My Italian grandma (who provided many marketing tips via this series) spent most of her time in the kitchen. I remember sitting at the table, watching her work her magic and her reaching for a huge jar of oregano. As she pointed the jar at me, she said, "You always need to keep the basics in stock. And no matter how fancy you're getting, the basics still matter."
I remember her words when I'm trying to re-create her spaghetti sauce and I remember those same words when working with clients. Because she was right. No matter how fancy we get - we need to keep reaching for the basics.
Sometimes we all get so caught up in what is the hottest, latest, and most buzzed about marketing fad that we lose sight of the cornerstone principles that make advertising and marketing work.
Here are some marketing basics that will always matter:
One ad/tactic - one message: Most people have a tendency to want to shove many marketing messages into a single ad out of fear that they might never get another shot at the audience. Of course we know that if the ad is ineffective - it's a self-fulfilling prophecy of sorts.
Regardless of what marketing tactic you're using - ask yourself this question: if someone could only remember one thing from this - what would I want them to retain? Now - write to emphasize that one point and nothing more.
You can't time marketing: Just like the sage advice about investing - you should give up any hope of being able to accurately time your marketing. Very few businesses can predict with even a modicum of certainty when someone is going to become a customer.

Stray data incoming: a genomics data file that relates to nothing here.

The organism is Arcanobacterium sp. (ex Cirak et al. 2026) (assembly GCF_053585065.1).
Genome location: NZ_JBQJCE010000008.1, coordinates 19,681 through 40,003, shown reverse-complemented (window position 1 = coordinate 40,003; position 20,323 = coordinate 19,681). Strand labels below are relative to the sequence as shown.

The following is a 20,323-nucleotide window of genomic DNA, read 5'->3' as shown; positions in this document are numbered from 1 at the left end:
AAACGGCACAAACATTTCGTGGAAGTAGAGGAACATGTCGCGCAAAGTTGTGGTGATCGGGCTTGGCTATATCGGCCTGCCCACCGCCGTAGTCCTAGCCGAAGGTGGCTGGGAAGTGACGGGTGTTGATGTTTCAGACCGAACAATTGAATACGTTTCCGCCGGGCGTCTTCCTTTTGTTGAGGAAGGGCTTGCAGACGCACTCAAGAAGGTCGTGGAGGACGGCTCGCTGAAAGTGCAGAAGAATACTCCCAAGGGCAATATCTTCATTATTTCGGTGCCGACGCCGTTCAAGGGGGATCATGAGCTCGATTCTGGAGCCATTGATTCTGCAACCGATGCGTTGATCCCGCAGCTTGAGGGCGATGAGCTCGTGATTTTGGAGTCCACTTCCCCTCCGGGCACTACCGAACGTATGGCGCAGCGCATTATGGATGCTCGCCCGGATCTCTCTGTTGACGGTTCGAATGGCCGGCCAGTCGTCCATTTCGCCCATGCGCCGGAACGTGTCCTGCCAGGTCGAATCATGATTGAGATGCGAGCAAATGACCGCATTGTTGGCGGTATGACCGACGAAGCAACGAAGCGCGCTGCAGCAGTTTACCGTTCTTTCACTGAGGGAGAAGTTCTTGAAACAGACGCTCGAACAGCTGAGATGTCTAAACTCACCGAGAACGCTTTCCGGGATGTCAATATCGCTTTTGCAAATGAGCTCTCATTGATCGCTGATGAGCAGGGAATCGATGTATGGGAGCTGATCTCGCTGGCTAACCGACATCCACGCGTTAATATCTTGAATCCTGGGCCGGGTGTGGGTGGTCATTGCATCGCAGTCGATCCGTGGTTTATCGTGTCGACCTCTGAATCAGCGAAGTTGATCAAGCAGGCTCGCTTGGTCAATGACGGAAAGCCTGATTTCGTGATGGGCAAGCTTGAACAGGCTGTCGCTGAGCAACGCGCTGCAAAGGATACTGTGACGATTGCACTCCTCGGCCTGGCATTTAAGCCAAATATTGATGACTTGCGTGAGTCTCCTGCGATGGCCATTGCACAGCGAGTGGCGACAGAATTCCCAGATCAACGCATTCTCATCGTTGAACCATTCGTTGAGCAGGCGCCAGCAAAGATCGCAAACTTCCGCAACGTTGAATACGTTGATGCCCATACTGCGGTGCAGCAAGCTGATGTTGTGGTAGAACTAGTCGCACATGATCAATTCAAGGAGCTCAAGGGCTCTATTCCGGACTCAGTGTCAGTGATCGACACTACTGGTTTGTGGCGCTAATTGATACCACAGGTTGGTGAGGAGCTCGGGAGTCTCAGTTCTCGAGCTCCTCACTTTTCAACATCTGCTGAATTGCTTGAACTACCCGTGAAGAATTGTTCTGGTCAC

Just like dollar cost averaging - you need to be making regular, consistent marketing "deposits" so that whenever the market rises/a prospect is ready to buy - you're there and top of mind.
You need a plan and a budget: You cannot consistently market your business the way you need to without a plan and a budget. It does not happen by accident or happy coincidence. At best, you're going to be hit or miss with your efforts. A plan helps you stay on course, even when you're short-handed or swamped. For too many businesses, marketing is what they do when things get quiet or they lose a client.
Here's a test that will tell you a great deal about your marketing. When you are crazy busy and couldn't take another customer that day if you tried - are you still out there marketing? If your answer is no, then you either don't have a marketing plan or you aren't following the one you have.
Without a budget, you can't really have an actual, executable plan. Let's face it, if you had a million dollars - your marketing plan would look markedly different than a $5,000 one would look.